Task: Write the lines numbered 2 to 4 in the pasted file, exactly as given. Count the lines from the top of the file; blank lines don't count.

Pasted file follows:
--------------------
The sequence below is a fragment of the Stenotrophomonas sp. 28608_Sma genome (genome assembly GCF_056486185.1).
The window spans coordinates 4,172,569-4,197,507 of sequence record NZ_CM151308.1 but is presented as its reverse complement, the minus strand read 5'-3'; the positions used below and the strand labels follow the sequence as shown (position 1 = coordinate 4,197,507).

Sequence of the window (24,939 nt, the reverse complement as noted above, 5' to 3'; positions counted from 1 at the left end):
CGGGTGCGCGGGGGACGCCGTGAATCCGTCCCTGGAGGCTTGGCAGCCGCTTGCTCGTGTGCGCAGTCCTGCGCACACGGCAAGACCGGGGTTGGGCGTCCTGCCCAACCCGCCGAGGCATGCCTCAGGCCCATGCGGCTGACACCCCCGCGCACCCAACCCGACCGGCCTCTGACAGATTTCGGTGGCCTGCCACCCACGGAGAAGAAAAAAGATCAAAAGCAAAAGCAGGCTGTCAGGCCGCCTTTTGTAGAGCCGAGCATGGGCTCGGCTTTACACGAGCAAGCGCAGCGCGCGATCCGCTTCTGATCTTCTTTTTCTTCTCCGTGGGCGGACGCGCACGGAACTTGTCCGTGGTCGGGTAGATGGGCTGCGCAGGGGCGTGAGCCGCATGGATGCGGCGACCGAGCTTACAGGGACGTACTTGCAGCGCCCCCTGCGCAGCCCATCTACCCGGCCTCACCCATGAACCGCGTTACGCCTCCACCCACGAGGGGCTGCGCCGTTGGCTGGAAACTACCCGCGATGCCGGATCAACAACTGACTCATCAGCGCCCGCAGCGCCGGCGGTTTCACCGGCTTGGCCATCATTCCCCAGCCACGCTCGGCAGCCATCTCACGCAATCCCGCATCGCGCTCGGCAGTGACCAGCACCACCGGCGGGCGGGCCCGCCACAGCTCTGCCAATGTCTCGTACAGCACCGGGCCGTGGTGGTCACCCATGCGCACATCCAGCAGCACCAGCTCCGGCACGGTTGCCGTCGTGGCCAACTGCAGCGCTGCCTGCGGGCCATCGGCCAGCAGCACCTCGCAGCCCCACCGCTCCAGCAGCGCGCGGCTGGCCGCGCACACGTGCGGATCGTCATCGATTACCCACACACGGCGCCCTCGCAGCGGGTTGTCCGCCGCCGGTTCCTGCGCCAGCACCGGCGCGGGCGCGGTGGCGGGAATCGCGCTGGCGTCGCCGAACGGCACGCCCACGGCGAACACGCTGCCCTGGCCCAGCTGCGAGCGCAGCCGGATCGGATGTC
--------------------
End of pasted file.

The window spans coordinates 4,172,569-4,197,507 of sequence record NZ_CM151308.1 but is presented as its reverse complement, the minus strand read 5'-3'; the positions used below and the strand labels follow the sequence as shown (position 1 = coordinate 4,197,507).

Sequence of the window (24,939 nt, the reverse complement as noted above, 5' to 3'; positions counted from 1 at the left end):
CGGGTGCGCGGGGGACGCCGTGAATCCGTCCCTGGAGGCTTGGCAGCCGCTTGCTCGTGTGCGCAGTCCTGCGCACACGGCAAGACCGGGGTTGGGCGTCCTGCCCAACCCGCCGAGGCATGCCTCAGGCCCATGCGGCTGACACCCCCGCGCACCCAACCCGACCGGCCTCTGACAGATTTCGGTGGCCTGCCACCCACGGAGAAGAAAAAAGATCAAAAGCAAAAGCAGGCTGTCAGGCCGCCTTTTGTAGAGCCGAGCATGGGCTCGGCTTTACACGAGCAAGCGCAGCGCGCGATCCGCTTCTGATCTTCTTTTTCTTCTCCGTGGGCGGACGCGCACGGAACTTGTCCGTGGTCGGGTAGATGGGCTGCGCAGGGGCGTGAGCCGCATGGATGCGGCGACCGAGCTTACAGGGACGTACTTGCAGCGCCCCCTGCGCAGCCCATCTACCCGGCCTCACCCATGAACCGCGTTACGCCTCCACCCACGAGGGGCTGCGCCGTTGGCTGGAAACTACCCGCGATGCCGGATCAACAACTGACTCATCAGCGCCCGCAGCGCCGGCGGTTTCACCGGCTTGGCCATCATTCCCCAGCCACGCTCGGCAGCCATCTCACGCAATCCCGCATCGCGCTCGGCAGTGACCAGCACCACCGGCGGGCGGGCCCGCCACAGCTCTGCCAATGTCTCGTACAGCACCGGGCCGTGGTGGTCACCCATGCGCACATCCAGCAGCACCAGCTCCGGCACGGTTGCCGTCGTGGCCAACTGCAGCGCTGCCTGCGGGCCATCGGCCAGCAGCACCTCGCAGCCCCACCGCTCCAGCAGCGCGCGGCTGGCCGCGCACACGTGCGGATCGTCATCGATTACCCACACACGGCGCCCTCGCAGCGGGTTGTCCGCCGCCGGTTCCTGCGCCAGCACCGGCGCGGGCGCGGTGGCGGGAATCGCGCTGGCGTCGCCGAACGGCACGCCCACGGCGAACACGCTGCCCTGGCCCAGCTGCGAGCGCAGCCGGATCGGATGTC